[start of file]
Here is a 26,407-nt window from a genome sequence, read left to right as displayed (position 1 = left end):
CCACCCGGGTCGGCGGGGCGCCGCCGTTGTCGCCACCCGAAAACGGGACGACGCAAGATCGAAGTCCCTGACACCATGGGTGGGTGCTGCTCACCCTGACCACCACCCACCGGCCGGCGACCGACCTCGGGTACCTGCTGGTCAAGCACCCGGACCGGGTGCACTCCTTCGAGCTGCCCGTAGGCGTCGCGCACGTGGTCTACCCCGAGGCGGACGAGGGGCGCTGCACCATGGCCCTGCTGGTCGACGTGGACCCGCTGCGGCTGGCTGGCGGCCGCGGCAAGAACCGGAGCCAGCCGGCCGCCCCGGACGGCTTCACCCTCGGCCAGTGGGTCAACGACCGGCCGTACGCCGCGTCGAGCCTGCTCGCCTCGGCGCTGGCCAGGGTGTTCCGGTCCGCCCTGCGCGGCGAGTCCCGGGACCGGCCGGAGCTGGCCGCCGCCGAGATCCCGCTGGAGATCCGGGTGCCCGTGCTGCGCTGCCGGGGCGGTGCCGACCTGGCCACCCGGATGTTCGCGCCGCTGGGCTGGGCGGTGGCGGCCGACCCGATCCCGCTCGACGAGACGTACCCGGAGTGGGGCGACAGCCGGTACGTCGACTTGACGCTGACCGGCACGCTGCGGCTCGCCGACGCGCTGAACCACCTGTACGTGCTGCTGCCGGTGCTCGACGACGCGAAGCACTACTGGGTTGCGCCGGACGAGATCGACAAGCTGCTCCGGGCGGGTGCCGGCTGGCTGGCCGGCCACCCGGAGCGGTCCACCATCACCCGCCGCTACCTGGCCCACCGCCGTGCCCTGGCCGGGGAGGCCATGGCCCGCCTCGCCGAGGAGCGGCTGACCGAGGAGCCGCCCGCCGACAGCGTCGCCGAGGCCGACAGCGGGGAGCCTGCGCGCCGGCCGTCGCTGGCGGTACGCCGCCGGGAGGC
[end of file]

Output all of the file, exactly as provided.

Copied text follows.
Here is a 26,407-nt window from a genome sequence, read left to right as displayed (position 1 = left end):
CCACCCGGGTCGGCGGGGCGCCGCCGTTGTCGCCACCCGAAAACGGGACGACGCAAGATCGAAGTCCCTGACACCATGGGTGGGTGCTGCTCACCCTGACCACCACCCACCGGCCGGCGACCGACCTCGGGTACCTGCTGGTCAAGCACCCGGACCGGGTGCACTCCTTCGAGCTGCCCGTAGGCGTCGCGCACGTGGTCTACCCCGAGGCGGACGAGGGGCGCTGCACCATGGCCCTGCTGGTCGACGTGGACCCGCTGCGGCTGGCTGGCGGCCGCGGCAAGAACCGGAGCCAGCCGGCCGCCCCGGACGGCTTCACCCTCGGCCAGTGGGTCAACGACCGGCCGTACGCCGCGTCGAGCCTGCTCGCCTCGGCGCTGGCCAGGGTGTTCCGGTCCGCCCTGCGCGGCGAGTCCCGGGACCGGCCGGAGCTGGCCGCCGCCGAGATCCCGCTGGAGATCCGGGTGCCCGTGCTGCGCTGCCGGGGCGGTGCCGACCTGGCCACCCGGATGTTCGCGCCGCTGGGCTGGGCGGTGGCGGCCGACCCGATCCCGCTCGACGAGACGTACCCGGAGTGGGGCGACAGCCGGTACGTCGACTTGACGCTGACCGGCACGCTGCGGCTCGCCGACGCGCTGAACCACCTGTACGTGCTGCTGCCGGTGCTCGACGACGCGAAGCACTACTGGGTTGCGCCGGACGAGATCGACAAGCTGCTCCGGGCGGGTGCCGGCTGGCTGGCCGGCCACCCGGAGCGGTCCACCATCACCCGCCGCTACCTGGCCCACCGCCGTGCCCTGGCCGGGGAGGCCATGGCCCGCCTCGCCGAGGAGCGGCTGACCGAGGAGCCGCCCGCCGACAGCGTCGCCGAGGCCGACAGCGGGGAGCCTGCGCGCCGGCCGTCGCTGGCGGTACGCCGCCGGGAGGC